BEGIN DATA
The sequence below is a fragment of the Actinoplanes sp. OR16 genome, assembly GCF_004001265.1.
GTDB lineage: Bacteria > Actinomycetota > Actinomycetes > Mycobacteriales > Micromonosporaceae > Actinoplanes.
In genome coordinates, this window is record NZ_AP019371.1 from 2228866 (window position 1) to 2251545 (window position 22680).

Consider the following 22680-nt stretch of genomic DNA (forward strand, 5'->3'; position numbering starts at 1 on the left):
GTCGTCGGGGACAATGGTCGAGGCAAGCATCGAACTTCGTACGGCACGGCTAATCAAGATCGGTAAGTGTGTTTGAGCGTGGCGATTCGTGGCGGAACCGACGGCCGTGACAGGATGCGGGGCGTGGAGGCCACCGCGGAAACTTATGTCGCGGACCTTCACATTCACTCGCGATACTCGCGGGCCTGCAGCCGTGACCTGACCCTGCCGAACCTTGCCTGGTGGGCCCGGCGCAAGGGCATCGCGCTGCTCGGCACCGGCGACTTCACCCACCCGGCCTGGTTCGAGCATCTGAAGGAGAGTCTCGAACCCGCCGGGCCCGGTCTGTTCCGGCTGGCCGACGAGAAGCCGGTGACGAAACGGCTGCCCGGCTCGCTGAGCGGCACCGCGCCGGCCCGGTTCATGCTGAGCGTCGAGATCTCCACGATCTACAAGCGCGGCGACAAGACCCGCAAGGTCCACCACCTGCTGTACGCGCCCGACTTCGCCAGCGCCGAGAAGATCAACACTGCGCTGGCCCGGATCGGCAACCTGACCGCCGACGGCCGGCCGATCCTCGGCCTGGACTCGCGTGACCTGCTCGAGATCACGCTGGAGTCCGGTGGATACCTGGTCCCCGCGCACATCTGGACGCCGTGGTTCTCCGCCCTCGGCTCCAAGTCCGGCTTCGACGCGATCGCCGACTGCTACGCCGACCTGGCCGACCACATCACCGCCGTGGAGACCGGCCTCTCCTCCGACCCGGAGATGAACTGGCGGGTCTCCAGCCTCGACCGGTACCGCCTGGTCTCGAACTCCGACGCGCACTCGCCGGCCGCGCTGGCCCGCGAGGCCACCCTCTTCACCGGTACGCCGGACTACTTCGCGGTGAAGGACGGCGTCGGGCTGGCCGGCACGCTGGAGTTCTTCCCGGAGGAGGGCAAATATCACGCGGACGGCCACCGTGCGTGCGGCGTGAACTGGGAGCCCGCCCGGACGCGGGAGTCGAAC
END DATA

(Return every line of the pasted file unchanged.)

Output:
The sequence below is a fragment of the Actinoplanes sp. OR16 genome, assembly GCF_004001265.1.
GTDB lineage: Bacteria > Actinomycetota > Actinomycetes > Mycobacteriales > Micromonosporaceae > Actinoplanes.
In genome coordinates, this window is record NZ_AP019371.1 from 2228866 (window position 1) to 2251545 (window position 22680).

Consider the following 22680-nt stretch of genomic DNA (forward strand, 5'->3'; position numbering starts at 1 on the left):
GTCGTCGGGGACAATGGTCGAGGCAAGCATCGAACTTCGTACGGCACGGCTAATCAAGATCGGTAAGTGTGTTTGAGCGTGGCGATTCGTGGCGGAACCGACGGCCGTGACAGGATGCGGGGCGTGGAGGCCACCGCGGAAACTTATGTCGCGGACCTTCACATTCACTCGCGATACTCGCGGGCCTGCAGCCGTGACCTGACCCTGCCGAACCTTGCCTGGTGGGCCCGGCGCAAGGGCATCGCGCTGCTCGGCACCGGCGACTTCACCCACCCGGCCTGGTTCGAGCATCTGAAGGAGAGTCTCGAACCCGCCGGGCCCGGTCTGTTCCGGCTGGCCGACGAGAAGCCGGTGACGAAACGGCTGCCCGGCTCGCTGAGCGGCACCGCGCCGGCCCGGTTCATGCTGAGCGTCGAGATCTCCACGATCTACAAGCGCGGCGACAAGACCCGCAAGGTCCACCACCTGCTGTACGCGCCCGACTTCGCCAGCGCCGAGAAGATCAACACTGCGCTGGCCCGGATCGGCAACCTGACCGCCGACGGCCGGCCGATCCTCGGCCTGGACTCGCGTGACCTGCTCGAGATCACGCTGGAGTCCGGTGGATACCTGGTCCCCGCGCACATCTGGACGCCGTGGTTCTCCGCCCTCGGCTCCAAGTCCGGCTTCGACGCGATCGCCGACTGCTACGCCGACCTGGCCGACCACATCACCGCCGTGGAGACCGGCCTCTCCTCCGACCCGGAGATGAACTGGCGGGTCTCCAGCCTCGACCGGTACCGCCTGGTCTCGAACTCCGACGCGCACTCGCCGGCCGCGCTGGCCCGCGAGGCCACCCTCTTCACCGGTACGCCGGACTACTTCGCGGTGAAGGACGGCGTCGGGCTGGCCGGCACGCTGGAGTTCTTCCCGGAGGAGGGCAAATATCACGCGGACGGCCACCGTGCGTGCGGCGTGAACTGGGAGCCCGCCCGGACGCGGGAGTCGAAC